In order to use these much-needed HPC resources, Dr. Boudaghi and his PI’s applied for allocations through the NSF-funded program known as Advanced Cyberinfrastructure Coordination Ecosystem: Services & Support (ACCESS), which manages access to national cyberinfrastructure (CI) resources. They were able to obtain allocations to the Anvil supercomputing system during its early-user program, utilizing mostly CPUs (but some GPUs) to complete their research. Anvil performed very well for the team, giving them the speed and parallel computing power they needed to easily run their simulations.
“Starting with the early-user program,” says Dr. Boudaghi, “Anvil has been a valuable resource for us, providing a great experience. While we’ve also been using other machines available through ACCESS, it’s clear that Anvil stands out as highly advanced and, in some instances, exhibits superior efficiency compared to the other machines.”
The team was also pleased with the level of support provided by the Anvil team. “The Anvil team has consistently demonstrated their responsiveness and helpfulness whenever we had questions. Whether it was regarding the executables, scheduler, resources, or the need for specific code for an application, they were instrumental in addressing and resolving the issues we encountered.”
Overall, the research performed by Dr. Boudaghi and his co-authors was very successful. The simulations elucidated many outstanding questions surrounding the shear banding in polymers, and the results agree with suggestive mechanisms in physical experimentation. To learn more about the details of their results, please refer to the series of featured publications by the team:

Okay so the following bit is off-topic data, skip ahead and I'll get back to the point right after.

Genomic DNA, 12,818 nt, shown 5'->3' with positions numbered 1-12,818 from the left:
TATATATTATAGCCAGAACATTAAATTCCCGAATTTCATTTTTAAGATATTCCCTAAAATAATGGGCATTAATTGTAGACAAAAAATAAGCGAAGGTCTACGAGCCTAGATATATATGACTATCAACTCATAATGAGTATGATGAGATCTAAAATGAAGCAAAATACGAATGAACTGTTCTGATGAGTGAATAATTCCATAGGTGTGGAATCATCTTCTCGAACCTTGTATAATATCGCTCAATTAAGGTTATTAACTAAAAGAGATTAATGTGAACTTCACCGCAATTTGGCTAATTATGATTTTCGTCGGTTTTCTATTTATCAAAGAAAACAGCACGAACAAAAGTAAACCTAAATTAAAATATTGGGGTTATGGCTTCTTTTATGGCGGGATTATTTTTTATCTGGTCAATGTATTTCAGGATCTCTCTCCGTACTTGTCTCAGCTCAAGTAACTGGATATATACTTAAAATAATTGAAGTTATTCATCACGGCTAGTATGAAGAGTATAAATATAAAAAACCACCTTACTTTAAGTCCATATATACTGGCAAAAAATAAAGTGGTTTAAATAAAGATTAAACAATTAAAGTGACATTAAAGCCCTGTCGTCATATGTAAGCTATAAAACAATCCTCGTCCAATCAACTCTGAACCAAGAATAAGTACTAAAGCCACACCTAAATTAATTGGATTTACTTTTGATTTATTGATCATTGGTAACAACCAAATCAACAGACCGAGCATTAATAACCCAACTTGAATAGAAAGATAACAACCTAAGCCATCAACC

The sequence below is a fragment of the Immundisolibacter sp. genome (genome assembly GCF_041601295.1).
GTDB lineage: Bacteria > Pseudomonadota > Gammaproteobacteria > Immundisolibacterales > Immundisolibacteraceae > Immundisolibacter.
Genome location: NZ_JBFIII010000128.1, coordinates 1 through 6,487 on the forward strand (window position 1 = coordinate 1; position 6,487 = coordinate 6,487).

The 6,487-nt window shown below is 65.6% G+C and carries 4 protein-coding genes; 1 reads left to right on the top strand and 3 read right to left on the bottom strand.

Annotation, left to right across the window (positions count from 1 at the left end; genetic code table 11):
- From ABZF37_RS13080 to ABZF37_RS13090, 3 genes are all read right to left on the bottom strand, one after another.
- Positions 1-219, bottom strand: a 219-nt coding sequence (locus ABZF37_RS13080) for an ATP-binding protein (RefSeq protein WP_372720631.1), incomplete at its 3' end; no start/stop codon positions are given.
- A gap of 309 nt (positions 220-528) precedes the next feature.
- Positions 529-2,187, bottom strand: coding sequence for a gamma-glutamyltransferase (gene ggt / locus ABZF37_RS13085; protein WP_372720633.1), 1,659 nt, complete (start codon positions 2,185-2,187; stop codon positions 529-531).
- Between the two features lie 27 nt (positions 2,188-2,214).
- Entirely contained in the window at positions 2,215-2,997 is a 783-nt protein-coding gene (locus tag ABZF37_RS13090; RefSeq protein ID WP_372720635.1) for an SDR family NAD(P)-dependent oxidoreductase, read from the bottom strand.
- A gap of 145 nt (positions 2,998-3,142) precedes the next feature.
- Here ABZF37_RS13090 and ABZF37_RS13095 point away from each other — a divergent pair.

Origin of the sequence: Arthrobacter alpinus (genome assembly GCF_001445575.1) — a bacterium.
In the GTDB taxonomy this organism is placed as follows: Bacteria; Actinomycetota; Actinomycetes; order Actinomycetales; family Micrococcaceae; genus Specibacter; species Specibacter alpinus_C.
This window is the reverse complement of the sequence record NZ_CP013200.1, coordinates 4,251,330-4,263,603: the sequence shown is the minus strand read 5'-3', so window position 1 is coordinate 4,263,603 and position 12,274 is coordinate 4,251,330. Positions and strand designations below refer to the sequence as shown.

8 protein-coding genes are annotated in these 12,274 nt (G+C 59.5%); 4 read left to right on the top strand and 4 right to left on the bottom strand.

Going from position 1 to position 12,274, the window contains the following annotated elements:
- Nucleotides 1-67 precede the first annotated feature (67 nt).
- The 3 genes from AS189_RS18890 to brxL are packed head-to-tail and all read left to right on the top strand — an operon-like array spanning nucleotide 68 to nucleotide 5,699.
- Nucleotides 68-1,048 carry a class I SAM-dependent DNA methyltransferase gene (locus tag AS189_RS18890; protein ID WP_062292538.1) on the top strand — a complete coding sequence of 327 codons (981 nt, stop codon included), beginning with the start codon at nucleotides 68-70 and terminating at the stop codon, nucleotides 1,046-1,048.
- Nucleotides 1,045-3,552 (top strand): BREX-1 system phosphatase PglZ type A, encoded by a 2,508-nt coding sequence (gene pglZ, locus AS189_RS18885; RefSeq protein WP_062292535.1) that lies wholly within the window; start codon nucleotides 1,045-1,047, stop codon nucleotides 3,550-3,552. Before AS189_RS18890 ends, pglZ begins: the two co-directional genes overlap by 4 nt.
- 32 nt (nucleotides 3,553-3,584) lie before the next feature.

Anvil is Purdue University’s most powerful supercomputer, providing researchers from diverse backgrounds with advanced computing capabilities. Built through a $10 million system acquisition grant from the National Science Foundation (NSF), Anvil supports scientific discovery by providing resources through the NSF’s Advanced Cyberinfrastructure Coordination Ecosystem: Services & Support (ACCESS), a program that serves tens of thousands of researchers across the United States.
For more information regarding HPC and how it can help you, please visit our “Why HPC?” page.
Researchers may request access to Anvil via the ACCESS allocations process. More information about Anvil is available on Purdue’s Anvil website. Anyone with questions should contact email@example.com. Anvil is funded under NSF award No. 2005632.
- Boudaghi, Mahdi, Brian J. Edwards, and Bamin Khomami. 2023. “Molecular Processes Leading to Shear Banding in Entangled Polymeric Solutions” Polymers 15, no. 15: 3264. https://doi.org/10.3390/polym15153264
- Boudaghi, Mahdi, Brian J. Edwards, and Bamin Khomami. “Microstructural Evolution and Reverse Flow in Shear-Banding of Entangled Polymer Melts.” Soft Matter 19, no. 3 (January 18, 2023): 410–29. https://doi.org/10.1039/D2SM01337A.
- Boudaghi, Mahdi, Brian J. Edwards, and Bamin Khomami. “Effects of chain length and polydispersity on shear banding in simple shear flow of polymeric melts.” Soft Matter 16 (28), 6468-6483 (2020). https://doi.org/10.1039/D0SM00669F